Hercules’ next labor was to capture the Cretan Bull who was destroying the crops and land. The Cretan Bull was a gift from Poseidon to King Minos of Crete and was also the father of the Minotaur. Cretan bull used to be a very gentle beast until king Minos upset Poseidon. As a result the bull got insane and started running wild throughout Crete knocking down orchard walls, and destroying crops. 

    When Hercules arrived at Crete, King Minos offered to help me but Hercules refused his help. 

    Hercules found the bull drinking from a water spring, grabbed it by the horns, wrestled it to the ground, and tied the bull up so it could not escape. Hercules took the bull with him and sailed back to King Eurystheus. 

    When the king saw the gigantic bull, he got so scared that he asked him to sacrifice the bull to Hera. The goddess rejected the offer. Hercules picked up the bull and tossed it high into the sky and the bull became the constellation Taurus.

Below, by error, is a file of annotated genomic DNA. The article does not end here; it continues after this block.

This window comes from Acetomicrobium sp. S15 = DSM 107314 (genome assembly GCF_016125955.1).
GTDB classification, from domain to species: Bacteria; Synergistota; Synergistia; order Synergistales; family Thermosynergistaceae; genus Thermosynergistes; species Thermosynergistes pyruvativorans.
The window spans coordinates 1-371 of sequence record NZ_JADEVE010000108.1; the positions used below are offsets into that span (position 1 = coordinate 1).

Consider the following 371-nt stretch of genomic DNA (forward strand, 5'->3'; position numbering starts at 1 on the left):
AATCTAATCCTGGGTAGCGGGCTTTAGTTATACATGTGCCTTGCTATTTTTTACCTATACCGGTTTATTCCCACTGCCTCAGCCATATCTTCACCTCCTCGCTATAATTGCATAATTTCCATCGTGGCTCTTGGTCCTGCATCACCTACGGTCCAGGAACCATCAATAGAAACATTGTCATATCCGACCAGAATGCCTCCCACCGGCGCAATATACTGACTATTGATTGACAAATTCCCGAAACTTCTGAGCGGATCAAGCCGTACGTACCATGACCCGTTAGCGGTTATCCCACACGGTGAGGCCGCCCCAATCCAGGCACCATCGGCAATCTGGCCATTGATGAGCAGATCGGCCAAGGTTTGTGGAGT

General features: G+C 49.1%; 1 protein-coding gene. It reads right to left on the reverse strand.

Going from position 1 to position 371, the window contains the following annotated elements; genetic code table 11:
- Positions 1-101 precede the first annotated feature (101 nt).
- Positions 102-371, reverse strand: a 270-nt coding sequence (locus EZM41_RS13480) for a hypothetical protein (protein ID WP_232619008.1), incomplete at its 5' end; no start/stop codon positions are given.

Capturing the Cretan Bull

    8. Steal the Mares of Diomedes

    The Mares of Diomedes were animals trained to eat human flesh, owned by Diomedes, who was the cruel king of Thrace. The mares were wild and untamable and Diomedes had to keep them chained to a gold post to keep them from escaping and eating people. Hercules 7th labor was to steal those mares and bring them back to King Eurystheus. 

    Hercules snuck up on the horses but while doing it some of Diomedes soldiers saw him and attacked him. Diomedes heard the noises from the attack and he woke up. He attacked Hercules, however, Hercules being stronger, he won.

    Hercules then fed Diomedes to his own man eating horses. Being half god the flesh of Diomedes made the horses calm and Hercules took the opportunity to bind their mouths shut. Hercules was easily able to bring the mares back to King Eurystheus.

    Steal the Mares of Diomedes

    9. Stealing the girdle of the queen of the Amazons, Hippolyta

    Admete, the daughter of Eurystheus, learned that Hippolyta, queen of the Amazons, had been given a girdle as a gift from her father, Ares, and wanted it for herself. The Amazons were a tribe of woman warriors. Hippolyta was the young and beautiful queen of the Amazons. So, Eurystheus and Hera decided to make this the 9th labor that Hercules would have to complete; he had to find the Amazons and bring back the magic girdle of Hippolyta.